Henry Wickenburg was a pioneering figure in the American mining industry during the mid-19th century. Known for his role in discovering the Vulture Mine, one of the richest gold mines in Arizona, Wickenburg’s tenacity, and entrepreneurial spirit left an indelible mark on the development of the region and a town which bears his name.
Early Life and Background
Henry Wickenburg was born on November 21, 1819, in the town of Crefeld, Prussia, in what is now Germany. Crefeld is known for coal mines, and he and his brother worked these mines as children. Following the reclamation of the families minueral rights on their land by the Prussian Government, In 1847, Henry Wickenburg arrived in the United States and settled in California during the height of the Gold Rush. He immediately recognized the potential for wealth and decided to try his luck in the goldfields. Wickenburg spent several years working as a miner, gaining experience and honing his skills in prospecting.
The Discovery of the Vulture Mine
In 1862, Henry Wickenburg embarked on a journey that would change his life and the future of Arizona. He led an expedition into the Arizona Territory, hoping to find gold and silver deposits. It was during this expedition that Wickenburg stumbled upon what would later be known as the Vulture Mine, situated in the harsh and rugged terrain of the Vulture Mountains.
The Vulture Mine turned out to be an extraordinary find, with vast deposits of gold. Wickenburg quickly recognized its potential and staked his claim, sparking a gold rush in the region. His discovery attracted prospectors from far and wide, leading to the establishment of the town that would later bear his name, Wickenburg, as a center of mining activity.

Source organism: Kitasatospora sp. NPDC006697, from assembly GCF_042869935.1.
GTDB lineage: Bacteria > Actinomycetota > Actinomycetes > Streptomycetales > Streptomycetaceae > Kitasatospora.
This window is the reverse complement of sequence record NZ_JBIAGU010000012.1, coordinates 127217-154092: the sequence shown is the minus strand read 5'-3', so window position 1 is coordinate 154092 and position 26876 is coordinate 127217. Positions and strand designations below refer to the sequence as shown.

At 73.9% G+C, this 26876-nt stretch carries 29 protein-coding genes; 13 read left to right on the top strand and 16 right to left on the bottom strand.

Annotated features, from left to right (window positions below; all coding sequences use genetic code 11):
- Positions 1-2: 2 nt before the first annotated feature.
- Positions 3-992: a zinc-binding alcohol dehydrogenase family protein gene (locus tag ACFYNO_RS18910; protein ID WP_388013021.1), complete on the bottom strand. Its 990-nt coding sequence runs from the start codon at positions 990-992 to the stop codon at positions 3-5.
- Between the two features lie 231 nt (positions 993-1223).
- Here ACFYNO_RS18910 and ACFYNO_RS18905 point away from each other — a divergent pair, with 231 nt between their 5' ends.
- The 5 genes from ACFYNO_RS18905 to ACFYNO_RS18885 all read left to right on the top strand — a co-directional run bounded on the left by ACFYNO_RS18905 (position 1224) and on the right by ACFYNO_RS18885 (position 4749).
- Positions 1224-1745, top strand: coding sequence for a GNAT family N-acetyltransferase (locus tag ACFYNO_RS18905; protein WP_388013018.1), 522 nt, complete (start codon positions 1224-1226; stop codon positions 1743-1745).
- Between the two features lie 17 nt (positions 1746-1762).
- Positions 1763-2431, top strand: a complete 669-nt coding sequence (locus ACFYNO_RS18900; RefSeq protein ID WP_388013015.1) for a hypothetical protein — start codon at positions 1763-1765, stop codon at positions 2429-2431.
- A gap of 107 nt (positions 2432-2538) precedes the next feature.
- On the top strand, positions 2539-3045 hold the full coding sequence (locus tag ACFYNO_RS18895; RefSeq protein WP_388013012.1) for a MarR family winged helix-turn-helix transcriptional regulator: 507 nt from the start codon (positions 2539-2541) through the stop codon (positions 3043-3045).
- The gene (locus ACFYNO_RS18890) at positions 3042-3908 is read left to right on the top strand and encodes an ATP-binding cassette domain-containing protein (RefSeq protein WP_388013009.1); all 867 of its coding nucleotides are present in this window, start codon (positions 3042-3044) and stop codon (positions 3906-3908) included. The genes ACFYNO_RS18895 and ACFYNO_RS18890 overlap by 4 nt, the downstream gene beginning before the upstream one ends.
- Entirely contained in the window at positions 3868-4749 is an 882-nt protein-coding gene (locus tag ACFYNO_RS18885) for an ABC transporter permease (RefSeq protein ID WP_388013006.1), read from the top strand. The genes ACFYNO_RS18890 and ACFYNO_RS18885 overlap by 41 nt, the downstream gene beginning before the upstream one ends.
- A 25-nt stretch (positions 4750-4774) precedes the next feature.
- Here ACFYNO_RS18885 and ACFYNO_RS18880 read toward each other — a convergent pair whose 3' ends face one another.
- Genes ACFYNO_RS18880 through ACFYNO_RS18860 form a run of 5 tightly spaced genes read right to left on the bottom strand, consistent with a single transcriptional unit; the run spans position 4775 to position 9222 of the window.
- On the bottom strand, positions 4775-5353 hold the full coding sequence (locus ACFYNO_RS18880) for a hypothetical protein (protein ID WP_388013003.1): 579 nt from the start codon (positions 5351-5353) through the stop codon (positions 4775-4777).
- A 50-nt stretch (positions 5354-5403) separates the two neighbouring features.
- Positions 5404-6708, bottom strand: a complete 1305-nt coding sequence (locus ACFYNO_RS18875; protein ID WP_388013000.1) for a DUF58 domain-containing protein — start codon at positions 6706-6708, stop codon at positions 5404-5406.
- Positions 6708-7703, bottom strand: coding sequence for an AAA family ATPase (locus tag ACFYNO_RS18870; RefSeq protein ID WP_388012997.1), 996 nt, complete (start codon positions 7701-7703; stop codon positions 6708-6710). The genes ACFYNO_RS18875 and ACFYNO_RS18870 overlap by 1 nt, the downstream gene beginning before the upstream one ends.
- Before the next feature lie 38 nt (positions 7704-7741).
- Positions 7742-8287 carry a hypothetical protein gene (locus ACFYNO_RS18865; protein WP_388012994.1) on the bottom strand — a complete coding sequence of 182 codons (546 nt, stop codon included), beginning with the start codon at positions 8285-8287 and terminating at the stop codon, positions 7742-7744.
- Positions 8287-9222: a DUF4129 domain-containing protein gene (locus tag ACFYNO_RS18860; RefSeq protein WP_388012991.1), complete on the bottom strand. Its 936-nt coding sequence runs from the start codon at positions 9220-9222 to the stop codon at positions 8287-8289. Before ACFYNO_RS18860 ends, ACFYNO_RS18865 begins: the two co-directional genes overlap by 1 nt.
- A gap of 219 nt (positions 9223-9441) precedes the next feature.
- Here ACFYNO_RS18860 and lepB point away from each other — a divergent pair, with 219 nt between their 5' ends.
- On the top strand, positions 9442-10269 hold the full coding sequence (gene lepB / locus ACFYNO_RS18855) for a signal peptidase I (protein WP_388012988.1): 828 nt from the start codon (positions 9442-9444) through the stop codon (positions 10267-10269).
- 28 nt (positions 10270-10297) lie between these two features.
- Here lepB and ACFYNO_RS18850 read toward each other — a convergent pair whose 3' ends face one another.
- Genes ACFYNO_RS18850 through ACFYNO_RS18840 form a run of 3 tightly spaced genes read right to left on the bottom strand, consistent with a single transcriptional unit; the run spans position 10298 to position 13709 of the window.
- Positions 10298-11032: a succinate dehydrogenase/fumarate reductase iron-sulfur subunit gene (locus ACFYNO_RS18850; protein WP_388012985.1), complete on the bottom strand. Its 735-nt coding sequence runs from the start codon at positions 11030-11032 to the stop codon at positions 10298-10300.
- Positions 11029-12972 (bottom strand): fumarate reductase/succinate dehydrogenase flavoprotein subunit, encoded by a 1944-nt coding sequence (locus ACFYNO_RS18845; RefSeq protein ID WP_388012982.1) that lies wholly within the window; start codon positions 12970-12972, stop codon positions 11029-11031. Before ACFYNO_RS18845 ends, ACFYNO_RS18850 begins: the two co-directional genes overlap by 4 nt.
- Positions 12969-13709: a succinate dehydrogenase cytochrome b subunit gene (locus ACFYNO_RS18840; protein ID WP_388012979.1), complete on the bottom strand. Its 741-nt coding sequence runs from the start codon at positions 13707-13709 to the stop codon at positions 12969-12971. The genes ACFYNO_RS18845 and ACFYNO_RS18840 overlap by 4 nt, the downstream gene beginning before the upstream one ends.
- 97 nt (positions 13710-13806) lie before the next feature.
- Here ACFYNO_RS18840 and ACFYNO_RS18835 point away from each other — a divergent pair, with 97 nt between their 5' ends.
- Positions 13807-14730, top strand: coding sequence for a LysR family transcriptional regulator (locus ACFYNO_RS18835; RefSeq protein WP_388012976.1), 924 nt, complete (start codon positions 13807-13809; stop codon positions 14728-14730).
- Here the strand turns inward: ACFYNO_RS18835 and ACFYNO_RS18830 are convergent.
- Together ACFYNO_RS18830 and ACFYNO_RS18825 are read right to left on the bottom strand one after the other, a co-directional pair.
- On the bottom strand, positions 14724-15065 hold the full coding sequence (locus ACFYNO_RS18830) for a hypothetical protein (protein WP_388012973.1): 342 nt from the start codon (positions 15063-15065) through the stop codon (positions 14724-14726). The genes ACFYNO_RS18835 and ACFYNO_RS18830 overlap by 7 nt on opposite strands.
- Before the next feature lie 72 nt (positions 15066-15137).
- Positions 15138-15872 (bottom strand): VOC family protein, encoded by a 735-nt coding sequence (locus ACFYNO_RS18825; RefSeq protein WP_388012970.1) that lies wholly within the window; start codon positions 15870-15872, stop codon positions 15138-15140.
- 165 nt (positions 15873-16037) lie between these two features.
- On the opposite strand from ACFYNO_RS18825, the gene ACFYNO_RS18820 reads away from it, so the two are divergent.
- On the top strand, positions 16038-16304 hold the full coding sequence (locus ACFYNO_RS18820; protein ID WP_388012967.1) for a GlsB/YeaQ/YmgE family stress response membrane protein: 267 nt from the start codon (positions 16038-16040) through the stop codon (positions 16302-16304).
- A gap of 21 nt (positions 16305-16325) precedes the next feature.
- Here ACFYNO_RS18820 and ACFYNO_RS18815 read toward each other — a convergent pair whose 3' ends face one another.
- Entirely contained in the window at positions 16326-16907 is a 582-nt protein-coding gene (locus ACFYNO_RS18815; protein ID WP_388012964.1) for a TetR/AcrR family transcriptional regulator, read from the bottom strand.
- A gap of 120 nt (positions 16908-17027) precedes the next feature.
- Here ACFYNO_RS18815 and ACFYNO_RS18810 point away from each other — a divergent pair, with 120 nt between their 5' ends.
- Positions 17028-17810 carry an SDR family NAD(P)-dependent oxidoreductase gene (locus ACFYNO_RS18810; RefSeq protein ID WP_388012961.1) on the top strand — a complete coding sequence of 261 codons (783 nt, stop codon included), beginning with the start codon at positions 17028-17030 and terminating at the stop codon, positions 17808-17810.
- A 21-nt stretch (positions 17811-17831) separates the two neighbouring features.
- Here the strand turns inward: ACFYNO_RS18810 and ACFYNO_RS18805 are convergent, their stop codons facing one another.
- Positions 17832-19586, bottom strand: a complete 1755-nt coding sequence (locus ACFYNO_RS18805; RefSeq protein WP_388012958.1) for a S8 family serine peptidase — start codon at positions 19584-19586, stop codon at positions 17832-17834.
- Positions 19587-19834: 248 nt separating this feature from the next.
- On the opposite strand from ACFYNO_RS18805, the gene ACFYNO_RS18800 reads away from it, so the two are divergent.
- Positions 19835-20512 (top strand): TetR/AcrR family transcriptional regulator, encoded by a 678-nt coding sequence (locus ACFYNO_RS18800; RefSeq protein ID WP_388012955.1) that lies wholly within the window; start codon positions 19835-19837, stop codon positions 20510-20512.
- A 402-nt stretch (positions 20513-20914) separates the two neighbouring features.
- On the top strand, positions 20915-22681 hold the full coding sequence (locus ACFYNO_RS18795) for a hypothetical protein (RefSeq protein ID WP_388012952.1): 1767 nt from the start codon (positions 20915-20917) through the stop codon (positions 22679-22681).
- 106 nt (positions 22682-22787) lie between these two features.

Establishing and operating the Vulture Mine was not without its challenges. Wickenburg faced numerous obstacles, including hostile Native American tribes, harsh living conditions, and technical difficulties in extracting the gold. However, his determination and resourcefulness allowed him to overcome these hurdles and develop the mine into a prosperous operation.
The Vulture mine is named “the largest and richest gold in in Arizona.” In 1866, Wickenburg sold 80% interest in the mine the the sum of $85,000.00. A down payment is made in the amount of $20,000 with the balance being maintained with a promissory note. Following the sale, Wickenburg relocated and started a ranch near another town which bears his name.
The Vulture Mine suffered repeated problems caused by its remote location, poor financial standing and mismanagement. Despite being the largest gold mine in the territory, a title dispute caused Henry to be unable to collect on the promissory note.
On May 14th, 1905, Henry Wickenburg is found dead of the gun shot wound to the head. A coroners report ruled the death a suicide and that Henry “had melancholy due to old age”.